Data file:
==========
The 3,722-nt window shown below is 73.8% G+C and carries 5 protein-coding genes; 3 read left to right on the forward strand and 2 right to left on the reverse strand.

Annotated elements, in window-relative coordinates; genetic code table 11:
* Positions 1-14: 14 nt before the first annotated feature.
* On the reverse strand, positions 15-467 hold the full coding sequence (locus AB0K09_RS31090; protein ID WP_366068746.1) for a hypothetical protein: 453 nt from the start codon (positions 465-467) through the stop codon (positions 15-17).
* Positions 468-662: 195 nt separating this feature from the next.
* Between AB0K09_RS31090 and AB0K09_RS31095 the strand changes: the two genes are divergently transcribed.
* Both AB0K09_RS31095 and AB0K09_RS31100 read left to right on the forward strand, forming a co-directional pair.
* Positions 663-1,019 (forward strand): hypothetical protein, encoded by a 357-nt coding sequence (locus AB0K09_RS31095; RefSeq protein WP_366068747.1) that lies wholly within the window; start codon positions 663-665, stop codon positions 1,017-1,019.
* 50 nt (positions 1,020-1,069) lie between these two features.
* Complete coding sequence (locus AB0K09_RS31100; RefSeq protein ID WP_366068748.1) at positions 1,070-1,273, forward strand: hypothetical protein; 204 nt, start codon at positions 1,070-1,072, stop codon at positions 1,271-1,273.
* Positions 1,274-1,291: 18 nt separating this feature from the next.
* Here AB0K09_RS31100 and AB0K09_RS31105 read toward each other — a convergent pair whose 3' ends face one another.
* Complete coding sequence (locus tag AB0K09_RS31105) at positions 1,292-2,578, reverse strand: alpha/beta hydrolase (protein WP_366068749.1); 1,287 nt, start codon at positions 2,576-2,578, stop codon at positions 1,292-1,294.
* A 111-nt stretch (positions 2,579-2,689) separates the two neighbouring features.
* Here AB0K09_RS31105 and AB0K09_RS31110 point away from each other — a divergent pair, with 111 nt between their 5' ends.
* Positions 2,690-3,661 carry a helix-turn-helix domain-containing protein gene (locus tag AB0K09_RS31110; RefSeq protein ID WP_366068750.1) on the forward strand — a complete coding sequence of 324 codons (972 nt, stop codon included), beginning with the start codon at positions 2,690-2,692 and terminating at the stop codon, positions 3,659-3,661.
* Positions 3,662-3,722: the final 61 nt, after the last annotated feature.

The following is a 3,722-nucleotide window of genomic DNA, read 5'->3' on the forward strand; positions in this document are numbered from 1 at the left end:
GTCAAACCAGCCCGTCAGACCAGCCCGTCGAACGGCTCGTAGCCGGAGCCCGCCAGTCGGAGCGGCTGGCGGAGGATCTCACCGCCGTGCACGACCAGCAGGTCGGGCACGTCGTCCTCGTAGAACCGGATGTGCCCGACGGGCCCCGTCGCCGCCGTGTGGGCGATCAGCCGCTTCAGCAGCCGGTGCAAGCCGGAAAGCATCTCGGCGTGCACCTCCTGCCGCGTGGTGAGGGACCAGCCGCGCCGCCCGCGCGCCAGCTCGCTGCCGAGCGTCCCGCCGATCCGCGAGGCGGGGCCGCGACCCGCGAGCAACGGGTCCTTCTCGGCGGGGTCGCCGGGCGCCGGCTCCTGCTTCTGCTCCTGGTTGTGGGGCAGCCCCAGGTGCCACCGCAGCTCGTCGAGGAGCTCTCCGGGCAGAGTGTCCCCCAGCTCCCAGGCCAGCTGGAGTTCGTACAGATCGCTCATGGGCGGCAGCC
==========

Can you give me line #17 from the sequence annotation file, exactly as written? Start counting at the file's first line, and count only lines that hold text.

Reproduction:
* Positions 3,662-3,722: the final 61 nt, after the last annotated feature.